December 2007, Series Romance
Harl Amer Romance #1191, $4.99, 213 pages, Amazon ASIN 0373751958
On a whim this year, I ordered several Christmas romances online. By coincidence the one contemporary romance I picked was The Christmas Date by Michele Dunaway, whose name I had never heard before. Imagine my delight when this proved a novel to enjoy.
Kate Merrill and her new neighbor, Tyler Nichols, couldn’t be more different in their lifestyle and outlooks if they tried. Kate works as a paralegal in a large law firm while attending classes at night school. She aims to become a lawyer, and her boss has already hinted she might be offered a position with his firm after her exams in the spring. In contrast, Kate’s private life is in the dumps. First, she had a very unhappy childhood living with her promiscuous mother until a great-aunt rescued and adopted her. The great-aunt died some years ago, but her friends, who live in the same suburban street in Orlando, continue to look after Kate. Still, she feels lonely. Second, the last man she dated turned out to be a real jerk, culminating in calling her “frigid” in front of a number of people at the office. Her self-confidence shattered, she wants to concentrate on her career and and definitely has no interest in dating.
Tyler Nichols, in contrast, comes from a large and loving family. A photojournalist, he is used to traveling around the world, entering danger zones and risking his life on an almost daily basis. He recently bought a house in Orlando, but only because his lawyer sister and his tax accountant have told him he needs to. When he moves in, he is delighted that his neighbor is the fascinating woman he met once before.
Kate and Tyler first get to know each other as neighbors, being helpful, but while he almost immediately wants to get to know her better with the goal of starting an affair, she can’t imagine what such a jet-setting man might possibly see in her. The hero’s and heroine’s points-of-view are presented very cleverly here. In spite of his good looks and international lifestyle, Tyler is not a playboy. Although he has had love affairs before, he is mostly married to his very demanding job. Yet he truly thinks Kate utterly charming and beautiful. Kate, on the other hand, is no ugly duckling, but instead an averagely attractive woman who just happens to have low self-confidence. (Know someone like her?) So this novel is not about a makeover or the taming of the rake, but rather about developing one’s view about oneself and about what’s important in one’s life.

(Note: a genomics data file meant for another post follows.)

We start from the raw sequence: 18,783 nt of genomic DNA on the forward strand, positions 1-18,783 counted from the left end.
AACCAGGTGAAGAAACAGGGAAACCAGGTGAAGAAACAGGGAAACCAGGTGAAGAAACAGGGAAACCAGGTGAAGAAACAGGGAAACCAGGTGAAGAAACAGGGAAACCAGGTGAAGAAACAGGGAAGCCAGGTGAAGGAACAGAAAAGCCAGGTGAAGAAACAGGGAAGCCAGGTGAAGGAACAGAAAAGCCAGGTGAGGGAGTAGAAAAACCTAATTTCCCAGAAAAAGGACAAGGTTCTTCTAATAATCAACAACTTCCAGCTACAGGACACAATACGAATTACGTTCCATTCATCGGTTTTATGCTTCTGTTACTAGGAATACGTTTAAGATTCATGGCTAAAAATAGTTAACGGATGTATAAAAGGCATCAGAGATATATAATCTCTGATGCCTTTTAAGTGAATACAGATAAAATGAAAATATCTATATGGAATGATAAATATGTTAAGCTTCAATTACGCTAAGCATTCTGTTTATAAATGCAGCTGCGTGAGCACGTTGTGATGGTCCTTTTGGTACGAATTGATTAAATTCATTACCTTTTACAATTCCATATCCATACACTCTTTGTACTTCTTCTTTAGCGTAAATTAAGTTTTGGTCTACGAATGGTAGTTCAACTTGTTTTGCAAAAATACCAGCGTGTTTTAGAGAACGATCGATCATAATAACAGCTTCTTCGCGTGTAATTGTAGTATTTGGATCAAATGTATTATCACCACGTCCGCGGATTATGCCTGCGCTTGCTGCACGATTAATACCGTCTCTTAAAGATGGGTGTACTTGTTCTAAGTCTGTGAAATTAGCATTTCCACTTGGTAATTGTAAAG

There are several humorous scenes with the elderly neighbors, with Tyler’s family, and with Kate’s best friend at work. I liked the secondary characters, not least because they are mostly kept in the background and do not overshadow the romance. The neighbors are especially well done. Michele Dunaway manages to present them both as heartwarmingly concerned surrogate grandmothers and presumptuous, interfering busybodies – sometimes at the same time. I also enjoyed the feeling of time and space. The novel is meant to be set in 2007, and some clever allusions to current affairs and popular culture anchor the novel in the present.
I was truly curious how Michele Dunaway would manage to give the protagonists their happy ending. Whose outlook would have to be sacrificed, or was there a chance of a compromise? On this point, I did not quite feel satisfied. While the ending is romantic and sweet, and I certainly wished it for Kate and Tyler, I found it just a touch too easy. Of course, your own view on this may differ.
In spite of this minor niggle, I can whole-heartedly recommend The Christmas Date. It is a charming romance set in the here-and-now, among real people, and it manages both to have a Christmas setting and to be heart-warming without overwhelming the reader with holly, mistletoe and Silent Night.
-- Rike Horstmann
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